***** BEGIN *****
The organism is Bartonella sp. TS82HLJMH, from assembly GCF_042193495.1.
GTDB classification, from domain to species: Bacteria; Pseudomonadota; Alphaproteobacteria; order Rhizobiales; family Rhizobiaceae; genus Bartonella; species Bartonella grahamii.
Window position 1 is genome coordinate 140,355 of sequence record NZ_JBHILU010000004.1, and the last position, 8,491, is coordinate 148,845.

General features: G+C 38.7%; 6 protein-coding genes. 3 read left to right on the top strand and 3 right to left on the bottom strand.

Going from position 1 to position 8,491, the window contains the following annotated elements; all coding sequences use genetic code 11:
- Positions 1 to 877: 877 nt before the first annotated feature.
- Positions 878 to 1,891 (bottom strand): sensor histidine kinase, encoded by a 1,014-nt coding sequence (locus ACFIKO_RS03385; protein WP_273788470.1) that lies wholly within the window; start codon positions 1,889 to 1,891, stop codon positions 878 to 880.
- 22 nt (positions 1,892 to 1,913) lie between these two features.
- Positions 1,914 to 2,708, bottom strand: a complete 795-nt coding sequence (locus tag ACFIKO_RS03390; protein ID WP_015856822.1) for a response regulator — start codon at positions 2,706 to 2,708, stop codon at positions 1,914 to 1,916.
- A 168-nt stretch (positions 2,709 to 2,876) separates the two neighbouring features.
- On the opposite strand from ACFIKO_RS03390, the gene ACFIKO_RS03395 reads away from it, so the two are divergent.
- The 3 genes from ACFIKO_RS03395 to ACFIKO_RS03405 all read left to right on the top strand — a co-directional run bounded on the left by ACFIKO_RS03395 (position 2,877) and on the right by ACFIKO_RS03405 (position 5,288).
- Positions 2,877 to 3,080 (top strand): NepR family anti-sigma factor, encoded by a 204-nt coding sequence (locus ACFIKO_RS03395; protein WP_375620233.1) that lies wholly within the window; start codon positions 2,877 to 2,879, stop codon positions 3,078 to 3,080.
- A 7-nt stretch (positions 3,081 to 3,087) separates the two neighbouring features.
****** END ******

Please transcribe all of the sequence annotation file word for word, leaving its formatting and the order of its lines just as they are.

The organism is Bartonella sp. TS82HLJMH, from assembly GCF_042193495.1.
GTDB classification, from domain to species: Bacteria; Pseudomonadota; Alphaproteobacteria; order Rhizobiales; family Rhizobiaceae; genus Bartonella; species Bartonella grahamii.
Window position 1 is genome coordinate 140,355 of sequence record NZ_JBHILU010000004.1, and the last position, 8,491, is coordinate 148,845.

General features: G+C 38.7%; 6 protein-coding genes. 3 read left to right on the top strand and 3 right to left on the bottom strand.

Going from position 1 to position 8,491, the window contains the following annotated elements; all coding sequences use genetic code 11:
- Positions 1 to 877: 877 nt before the first annotated feature.
- Positions 878 to 1,891 (bottom strand): sensor histidine kinase, encoded by a 1,014-nt coding sequence (locus ACFIKO_RS03385; protein WP_273788470.1) that lies wholly within the window; start codon positions 1,889 to 1,891, stop codon positions 878 to 880.
- 22 nt (positions 1,892 to 1,913) lie between these two features.
- Positions 1,914 to 2,708, bottom strand: a complete 795-nt coding sequence (locus tag ACFIKO_RS03390; protein ID WP_015856822.1) for a response regulator — start codon at positions 2,706 to 2,708, stop codon at positions 1,914 to 1,916.
- A 168-nt stretch (positions 2,709 to 2,876) separates the two neighbouring features.
- On the opposite strand from ACFIKO_RS03390, the gene ACFIKO_RS03395 reads away from it, so the two are divergent.
- The 3 genes from ACFIKO_RS03395 to ACFIKO_RS03405 all read left to right on the top strand — a co-directional run bounded on the left by ACFIKO_RS03395 (position 2,877) and on the right by ACFIKO_RS03405 (position 5,288).
- Positions 2,877 to 3,080 (top strand): NepR family anti-sigma factor, encoded by a 204-nt coding sequence (locus ACFIKO_RS03395; protein WP_375620233.1) that lies wholly within the window; start codon positions 2,877 to 2,879, stop codon positions 3,078 to 3,080.
- A 7-nt stretch (positions 3,081 to 3,087) separates the two neighbouring features.